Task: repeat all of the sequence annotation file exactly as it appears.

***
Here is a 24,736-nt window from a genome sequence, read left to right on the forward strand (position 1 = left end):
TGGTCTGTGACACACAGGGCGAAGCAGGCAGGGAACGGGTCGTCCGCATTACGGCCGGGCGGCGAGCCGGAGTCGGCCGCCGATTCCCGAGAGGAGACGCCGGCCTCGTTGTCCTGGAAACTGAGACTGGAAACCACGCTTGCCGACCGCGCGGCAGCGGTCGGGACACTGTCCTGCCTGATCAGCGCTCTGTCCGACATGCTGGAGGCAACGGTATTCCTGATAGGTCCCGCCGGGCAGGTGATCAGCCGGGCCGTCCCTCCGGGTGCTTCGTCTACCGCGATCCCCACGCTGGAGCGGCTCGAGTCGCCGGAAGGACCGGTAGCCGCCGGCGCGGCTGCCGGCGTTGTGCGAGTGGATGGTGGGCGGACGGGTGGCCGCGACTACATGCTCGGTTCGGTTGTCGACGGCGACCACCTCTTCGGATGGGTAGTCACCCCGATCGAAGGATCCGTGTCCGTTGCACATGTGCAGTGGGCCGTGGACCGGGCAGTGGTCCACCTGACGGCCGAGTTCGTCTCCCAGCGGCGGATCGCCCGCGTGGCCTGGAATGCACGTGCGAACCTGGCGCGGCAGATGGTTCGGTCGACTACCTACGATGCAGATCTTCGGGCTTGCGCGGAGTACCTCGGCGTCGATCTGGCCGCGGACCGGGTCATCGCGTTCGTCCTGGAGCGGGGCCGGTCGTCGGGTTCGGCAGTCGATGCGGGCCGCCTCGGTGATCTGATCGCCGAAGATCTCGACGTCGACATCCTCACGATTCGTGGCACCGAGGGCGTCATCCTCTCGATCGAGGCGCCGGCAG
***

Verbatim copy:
Here is a 24,736-nt window from a genome sequence, read left to right on the forward strand (position 1 = left end):
TGGTCTGTGACACACAGGGCGAAGCAGGCAGGGAACGGGTCGTCCGCATTACGGCCGGGCGGCGAGCCGGAGTCGGCCGCCGATTCCCGAGAGGAGACGCCGGCCTCGTTGTCCTGGAAACTGAGACTGGAAACCACGCTTGCCGACCGCGCGGCAGCGGTCGGGACACTGTCCTGCCTGATCAGCGCTCTGTCCGACATGCTGGAGGCAACGGTATTCCTGATAGGTCCCGCCGGGCAGGTGATCAGCCGGGCCGTCCCTCCGGGTGCTTCGTCTACCGCGATCCCCACGCTGGAGCGGCTCGAGTCGCCGGAAGGACCGGTAGCCGCCGGCGCGGCTGCCGGCGTTGTGCGAGTGGATGGTGGGCGGACGGGTGGCCGCGACTACATGCTCGGTTCGGTTGTCGACGGCGACCACCTCTTCGGATGGGTAGTCACCCCGATCGAAGGATCCGTGTCCGTTGCACATGTGCAGTGGGCCGTGGACCGGGCAGTGGTCCACCTGACGGCCGAGTTCGTCTCCCAGCGGCGGATCGCCCGCGTGGCCTGGAATGCACGTGCGAACCTGGCGCGGCAGATGGTTCGGTCGACTACCTACGATGCAGATCTTCGGGCTTGCGCGGAGTACCTCGGCGTCGATCTGGCCGCGGACCGGGTCATCGCGTTCGTCCTGGAGCGGGGCCGGTCGTCGGGTTCGGCAGTCGATGCGGGCCGCCTCGGTGATCTGATCGCCGAAGATCTCGACGTCGACATCCTCACGATTCGTGGCACCGAGGGCGTCATCCTCTCGATCGAGGCGCCGGCAG